If you read a lot of self-help, I’m pretty sure you might have come across Hal Elrod’s seminal work — The Miracle Morning. If not, go ahead and buy it! I wouldn’t call it life-changing, but many readers certainly have, so, it’s worth the shot.
I’m not a self-help junkie and don’t aspire to be one. But when one of my near and dear ones recommend a good read, I buy the book. And The Miracle Morning is a solid book on establishing routines and outlines a solid framework that anyone (yes, even you!) can apply to start tomorrow:
Here’s what it looks like:
S – silence: this could be either meditation or silence in general
A – affirmation: affirm your dreams by clarifying what you want and how you’re going to achieve it
V – visualisation: see yourself already achieving success and realising your affirmations
E – exercise: move your body
R – reading: non-fiction only, something that inspires you or helps you develop knowledge/skills/attitude
S – scribing: writing your journal
Hal cleverly brands this as Life Savers because it saved his life. It would be best if you bought the book to read more about his story.
The thing about these lifesavers is that it’s too abbreviated for my liking. It lasts around 60 minutes. If you’re looking to focus on one or two of the most critical aspects of your routine, 60-minutes is just too little. But understand this — Hal wrote this for folks who’ve been struggling to establish a routine and get into the rhythm of things.
That said, you can embrace ‘Life Savers’ even if you’ve been following a routine for quite some time. I tried it out for 14 days and realised I’m better off with my morning routine, which is as follows:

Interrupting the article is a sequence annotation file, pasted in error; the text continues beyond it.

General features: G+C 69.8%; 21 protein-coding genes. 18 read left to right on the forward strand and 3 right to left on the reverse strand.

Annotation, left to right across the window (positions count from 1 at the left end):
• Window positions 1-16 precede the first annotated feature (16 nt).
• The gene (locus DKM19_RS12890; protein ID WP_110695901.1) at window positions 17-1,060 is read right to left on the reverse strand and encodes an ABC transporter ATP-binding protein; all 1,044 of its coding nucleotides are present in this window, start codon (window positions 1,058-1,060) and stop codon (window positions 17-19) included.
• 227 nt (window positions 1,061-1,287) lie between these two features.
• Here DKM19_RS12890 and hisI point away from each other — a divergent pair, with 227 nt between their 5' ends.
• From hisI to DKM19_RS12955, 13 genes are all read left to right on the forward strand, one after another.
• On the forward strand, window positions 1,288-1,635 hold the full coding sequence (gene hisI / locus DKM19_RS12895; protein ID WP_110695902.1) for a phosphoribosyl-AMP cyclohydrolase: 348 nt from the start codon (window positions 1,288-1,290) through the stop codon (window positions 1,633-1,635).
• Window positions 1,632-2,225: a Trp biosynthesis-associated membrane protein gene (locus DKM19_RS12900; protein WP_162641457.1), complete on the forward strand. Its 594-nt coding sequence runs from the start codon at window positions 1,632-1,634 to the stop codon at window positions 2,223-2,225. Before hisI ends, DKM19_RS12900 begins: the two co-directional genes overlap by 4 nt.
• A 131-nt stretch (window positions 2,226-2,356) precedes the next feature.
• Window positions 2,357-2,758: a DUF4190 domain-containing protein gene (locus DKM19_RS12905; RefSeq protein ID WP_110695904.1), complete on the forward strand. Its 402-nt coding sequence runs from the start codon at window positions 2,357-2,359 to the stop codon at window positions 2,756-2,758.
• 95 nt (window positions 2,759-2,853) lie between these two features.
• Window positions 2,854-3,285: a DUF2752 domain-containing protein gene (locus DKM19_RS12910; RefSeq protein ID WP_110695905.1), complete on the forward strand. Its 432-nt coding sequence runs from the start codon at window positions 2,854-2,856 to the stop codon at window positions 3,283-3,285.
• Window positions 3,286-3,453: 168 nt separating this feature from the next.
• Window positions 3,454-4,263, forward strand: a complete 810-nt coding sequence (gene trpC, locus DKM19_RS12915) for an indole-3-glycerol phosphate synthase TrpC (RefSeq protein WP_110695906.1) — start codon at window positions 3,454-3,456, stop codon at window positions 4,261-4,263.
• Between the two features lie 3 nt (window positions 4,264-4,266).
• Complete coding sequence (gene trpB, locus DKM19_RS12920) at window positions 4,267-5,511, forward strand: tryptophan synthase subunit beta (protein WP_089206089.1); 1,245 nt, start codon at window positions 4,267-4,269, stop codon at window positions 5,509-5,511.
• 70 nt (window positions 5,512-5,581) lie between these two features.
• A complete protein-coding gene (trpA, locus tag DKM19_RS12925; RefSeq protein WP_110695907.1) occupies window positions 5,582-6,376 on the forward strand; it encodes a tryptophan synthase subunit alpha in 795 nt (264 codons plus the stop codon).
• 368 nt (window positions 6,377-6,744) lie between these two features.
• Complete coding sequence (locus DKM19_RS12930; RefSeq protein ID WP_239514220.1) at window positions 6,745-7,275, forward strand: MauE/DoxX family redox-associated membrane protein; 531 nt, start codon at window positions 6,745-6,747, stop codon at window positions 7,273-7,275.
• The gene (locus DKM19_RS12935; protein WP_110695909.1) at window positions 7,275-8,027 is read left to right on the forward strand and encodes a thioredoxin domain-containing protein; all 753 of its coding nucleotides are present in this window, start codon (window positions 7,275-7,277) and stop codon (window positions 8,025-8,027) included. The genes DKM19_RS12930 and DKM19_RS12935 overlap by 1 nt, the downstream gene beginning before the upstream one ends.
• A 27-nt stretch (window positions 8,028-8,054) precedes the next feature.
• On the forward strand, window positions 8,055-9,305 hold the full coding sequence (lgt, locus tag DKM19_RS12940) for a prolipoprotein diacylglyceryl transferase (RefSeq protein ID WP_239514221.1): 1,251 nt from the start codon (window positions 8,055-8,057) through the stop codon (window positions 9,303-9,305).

- Journaling and affirmation: 5-10 minutes
- Reading: 60-90 minutes
- Exercising: 60-90 minutes
- Writing (60-90 minutes up to the time I begin my work)
As you can tell, my morning routine’s quite intense, and I can’t possibly get away with an abbreviated morning routine. However, Hal’s Life Savers did help me be more intentional with my morning routine. I shuffled a few things around to make sure that I’m focusing on the most important thing than what feels convenient.
For example, I used to write first thing in the morning, and while that has been working pretty well, I was struggling to find time to read in the morning hours. These days, I read first thing in the morning (with my cup of coffee) and then train for some time, shower, and then write for an hour or 90 minutes before starting my work. The tweak has had a profound impact on my overall productivity and mood.
As with all routines, LifeSavers is meant to be explored and personalised as you deem fit. I’m just glad I gave it a try for a couple of weeks before integrating the principle’s core ethos into my routine. And I think that’s how we build effective habits.
I highly encourage you to try the same and give me a shout if you’re stuck. I’ll be happy to help.